Two final day medals wrapped up the Australian Cycling Team’s 2018 UCI Track Cycling World Championships campaign in the Netherlands, with the team's six medals equalling Germany, Great Britain and Italy for second most behind hosts the Netherlands (12 medals).
Each of the four members of the team celebrated on the podium during the Championships, with sizzling wins from Matt Glaetzer (sprint) and Cameron Meyer (points race) highlighting the performances.
Stephanie Morton (sprint) and Glaetzer (time trial) claimed silver, while Callum Scotson bookended his Championships with bronze medals in the scratch and in the Madison with Meyer.
Dual Madison world champion Cameron Meyer teamed with Callum Scotson to ensure Australia finished on the podium for the second straight year with the pair taking bronze in a punishing men’s Madison.
“To be on the podium in a Madison world championships isn’t an easy to do, it is one of the hardest events to back up a win, even just to back up a podium appearance,” said Meyer after claiming his sixth World Championship Madison medal.
“So for us to be consistent two years in a row, last year with silver and this year with bronze, it is another step in the right direction and it shows that we are around the mark.”
The major contenders kept their cards close to their chests in the opening laps of the 200-lap race, with Belgium, Spain, France and Italy figuring prominently in the first five sprints.
The first major move of the day came from Austria, with the duo of Andreas Graf and Andrew Muller taking a lap, and the twenty points, to move into the lead (30points) after fifty laps.
A deliberate move from Meyer and Scotson at the halfway mark saw them pounce on a lull in the action to claim two straight sprint maximums, and a lap on the field, which catapulted them into the joint lead with Austria on 30pts.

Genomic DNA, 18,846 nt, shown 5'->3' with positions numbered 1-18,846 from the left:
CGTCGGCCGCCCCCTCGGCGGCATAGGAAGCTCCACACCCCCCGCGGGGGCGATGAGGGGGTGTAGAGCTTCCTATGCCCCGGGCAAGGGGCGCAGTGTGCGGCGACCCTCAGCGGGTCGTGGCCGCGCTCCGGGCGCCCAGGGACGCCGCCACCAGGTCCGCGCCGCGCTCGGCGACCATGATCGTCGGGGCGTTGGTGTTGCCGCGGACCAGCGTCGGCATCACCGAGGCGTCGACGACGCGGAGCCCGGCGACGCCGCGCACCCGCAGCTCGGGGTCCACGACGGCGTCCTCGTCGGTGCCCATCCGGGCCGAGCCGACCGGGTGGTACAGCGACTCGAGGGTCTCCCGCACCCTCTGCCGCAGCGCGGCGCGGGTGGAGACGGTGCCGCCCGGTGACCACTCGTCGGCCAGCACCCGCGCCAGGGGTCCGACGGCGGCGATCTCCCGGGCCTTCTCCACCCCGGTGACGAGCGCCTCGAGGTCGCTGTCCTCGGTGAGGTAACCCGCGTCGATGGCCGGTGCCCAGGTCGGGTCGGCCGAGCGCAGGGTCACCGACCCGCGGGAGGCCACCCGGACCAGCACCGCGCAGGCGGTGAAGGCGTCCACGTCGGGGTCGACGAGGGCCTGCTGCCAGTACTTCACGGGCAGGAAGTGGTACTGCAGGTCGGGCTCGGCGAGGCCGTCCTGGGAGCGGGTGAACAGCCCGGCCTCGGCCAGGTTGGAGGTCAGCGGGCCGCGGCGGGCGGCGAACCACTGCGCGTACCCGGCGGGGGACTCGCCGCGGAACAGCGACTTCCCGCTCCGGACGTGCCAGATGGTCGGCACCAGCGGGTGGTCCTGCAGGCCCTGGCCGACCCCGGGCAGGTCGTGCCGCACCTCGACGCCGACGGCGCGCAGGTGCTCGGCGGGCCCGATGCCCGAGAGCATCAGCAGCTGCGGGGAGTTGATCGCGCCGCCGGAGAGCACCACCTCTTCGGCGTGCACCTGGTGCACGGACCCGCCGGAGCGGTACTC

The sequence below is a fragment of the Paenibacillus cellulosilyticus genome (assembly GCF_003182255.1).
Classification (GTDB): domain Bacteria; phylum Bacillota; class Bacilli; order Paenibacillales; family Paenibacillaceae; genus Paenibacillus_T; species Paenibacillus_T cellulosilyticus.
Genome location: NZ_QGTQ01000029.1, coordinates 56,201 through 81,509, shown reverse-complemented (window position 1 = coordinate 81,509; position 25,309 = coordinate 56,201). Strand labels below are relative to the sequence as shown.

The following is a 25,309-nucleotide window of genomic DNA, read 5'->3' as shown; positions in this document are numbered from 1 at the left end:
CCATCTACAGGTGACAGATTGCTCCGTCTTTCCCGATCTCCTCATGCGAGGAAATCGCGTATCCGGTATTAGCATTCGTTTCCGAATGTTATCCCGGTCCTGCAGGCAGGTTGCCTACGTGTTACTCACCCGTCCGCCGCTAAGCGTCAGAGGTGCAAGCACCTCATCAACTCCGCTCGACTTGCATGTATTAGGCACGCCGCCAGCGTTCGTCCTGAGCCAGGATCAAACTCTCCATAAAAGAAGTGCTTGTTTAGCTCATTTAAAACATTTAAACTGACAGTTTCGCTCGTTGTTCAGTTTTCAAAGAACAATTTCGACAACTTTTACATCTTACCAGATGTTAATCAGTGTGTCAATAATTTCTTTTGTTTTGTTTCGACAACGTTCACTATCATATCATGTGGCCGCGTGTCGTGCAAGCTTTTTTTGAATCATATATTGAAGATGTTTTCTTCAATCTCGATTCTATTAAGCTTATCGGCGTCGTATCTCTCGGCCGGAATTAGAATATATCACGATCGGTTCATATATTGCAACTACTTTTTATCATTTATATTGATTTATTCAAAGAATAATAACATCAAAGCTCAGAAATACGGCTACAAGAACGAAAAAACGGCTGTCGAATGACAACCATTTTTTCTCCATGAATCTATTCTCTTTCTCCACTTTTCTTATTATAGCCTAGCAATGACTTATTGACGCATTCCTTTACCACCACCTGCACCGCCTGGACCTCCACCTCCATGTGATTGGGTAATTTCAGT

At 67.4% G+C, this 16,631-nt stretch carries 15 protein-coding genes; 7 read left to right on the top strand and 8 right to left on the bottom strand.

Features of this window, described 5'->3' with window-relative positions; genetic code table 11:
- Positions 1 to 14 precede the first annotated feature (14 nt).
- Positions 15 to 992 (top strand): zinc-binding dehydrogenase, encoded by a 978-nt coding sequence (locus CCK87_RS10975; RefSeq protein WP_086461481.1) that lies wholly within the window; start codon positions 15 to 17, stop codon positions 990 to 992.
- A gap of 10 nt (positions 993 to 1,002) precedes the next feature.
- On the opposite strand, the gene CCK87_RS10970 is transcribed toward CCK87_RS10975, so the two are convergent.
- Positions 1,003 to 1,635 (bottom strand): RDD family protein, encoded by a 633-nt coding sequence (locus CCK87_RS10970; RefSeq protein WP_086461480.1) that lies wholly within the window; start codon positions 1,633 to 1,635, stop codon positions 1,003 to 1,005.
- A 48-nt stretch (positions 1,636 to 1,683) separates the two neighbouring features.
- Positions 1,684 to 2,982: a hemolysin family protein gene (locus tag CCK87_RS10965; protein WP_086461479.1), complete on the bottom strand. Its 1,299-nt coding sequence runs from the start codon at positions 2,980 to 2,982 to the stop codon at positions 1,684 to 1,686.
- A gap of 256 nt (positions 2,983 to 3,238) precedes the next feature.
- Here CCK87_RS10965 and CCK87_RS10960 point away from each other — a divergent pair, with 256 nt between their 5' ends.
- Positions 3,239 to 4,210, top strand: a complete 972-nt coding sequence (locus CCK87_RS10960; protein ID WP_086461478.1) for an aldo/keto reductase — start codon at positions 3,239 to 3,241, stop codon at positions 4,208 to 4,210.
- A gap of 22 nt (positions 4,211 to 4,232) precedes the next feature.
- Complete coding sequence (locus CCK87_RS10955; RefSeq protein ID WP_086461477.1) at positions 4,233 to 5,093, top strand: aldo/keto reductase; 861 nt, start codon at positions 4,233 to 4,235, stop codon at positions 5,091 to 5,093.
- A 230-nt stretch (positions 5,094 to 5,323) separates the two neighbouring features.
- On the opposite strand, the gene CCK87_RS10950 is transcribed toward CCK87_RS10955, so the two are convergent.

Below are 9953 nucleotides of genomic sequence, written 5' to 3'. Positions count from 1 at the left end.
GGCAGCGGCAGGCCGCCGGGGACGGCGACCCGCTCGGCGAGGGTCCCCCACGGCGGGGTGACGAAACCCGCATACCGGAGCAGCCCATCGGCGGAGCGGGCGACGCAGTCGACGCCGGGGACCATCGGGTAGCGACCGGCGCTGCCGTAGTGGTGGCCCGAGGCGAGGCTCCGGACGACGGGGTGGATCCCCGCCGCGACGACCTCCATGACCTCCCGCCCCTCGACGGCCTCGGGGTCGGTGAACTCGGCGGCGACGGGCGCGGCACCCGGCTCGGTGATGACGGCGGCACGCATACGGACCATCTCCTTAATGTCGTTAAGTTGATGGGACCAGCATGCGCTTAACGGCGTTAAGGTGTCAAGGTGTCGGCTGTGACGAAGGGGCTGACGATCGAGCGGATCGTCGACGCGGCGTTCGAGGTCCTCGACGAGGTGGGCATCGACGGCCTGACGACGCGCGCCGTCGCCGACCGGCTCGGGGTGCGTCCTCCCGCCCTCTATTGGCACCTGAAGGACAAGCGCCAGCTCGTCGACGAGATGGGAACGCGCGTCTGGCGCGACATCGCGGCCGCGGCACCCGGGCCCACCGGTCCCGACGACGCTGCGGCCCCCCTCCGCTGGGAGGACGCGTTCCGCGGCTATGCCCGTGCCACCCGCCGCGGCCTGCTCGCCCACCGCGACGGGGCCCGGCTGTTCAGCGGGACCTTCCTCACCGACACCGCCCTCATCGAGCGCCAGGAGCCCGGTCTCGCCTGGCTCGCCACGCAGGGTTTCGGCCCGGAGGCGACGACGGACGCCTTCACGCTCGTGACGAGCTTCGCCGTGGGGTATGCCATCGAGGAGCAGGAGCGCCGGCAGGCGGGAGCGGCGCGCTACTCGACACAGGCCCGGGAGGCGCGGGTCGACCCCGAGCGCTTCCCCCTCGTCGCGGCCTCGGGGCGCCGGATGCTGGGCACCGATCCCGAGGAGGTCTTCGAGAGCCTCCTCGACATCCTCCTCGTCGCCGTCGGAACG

With 70 laps remaining, Germany’s Roger Kluge and Theo Reinhardt and Spain’s Albert Torres Barcelo and Sebastian Mora Vedri rocketed into the top two positions on 40 and 31 points respectively after taking a lap.
With the race beginning to splinter as the pace hovered at an excruciating pace just shy of sixty kilometres an hour, Australia and Belgium joined forces in the hunt at the front for a lap on the field. However sensing the imminent danger, the Germans and Spanish duos nullified any notion of an attack by keeping the teams within a bike length’s distance.
In a classy finish to their masterful race, Germany won two of the final four sprints to to all but secure their victory heading into the final sprint on 53points.
In an pulsating final few laps, Australia held off a late surge by Great Britain to hold onto bronze (37pts), just eight points behind Spain (45pts) who grabbed the silver medal.
“It was quick out there again tonight, there was a bit of a stand off in the first half of the race, all the favourites didn’t want to move too early knowing it was going to be a tough end to the race,” said Meyer. “We saw an opportunity and went for it.
“The actual moment to win the world title was there, we saw it, but unfortunately we didn’t quite have the legs. But Germany was super strong, so was Spain.”
With the Madison back on the program for Tokyo 2020, the bronze continues the pair’s strong campaign towards Olympic glory. Their season also including winning the prestigious London Six Day last October and Madison gold at the UCI World Cup in Poland in November.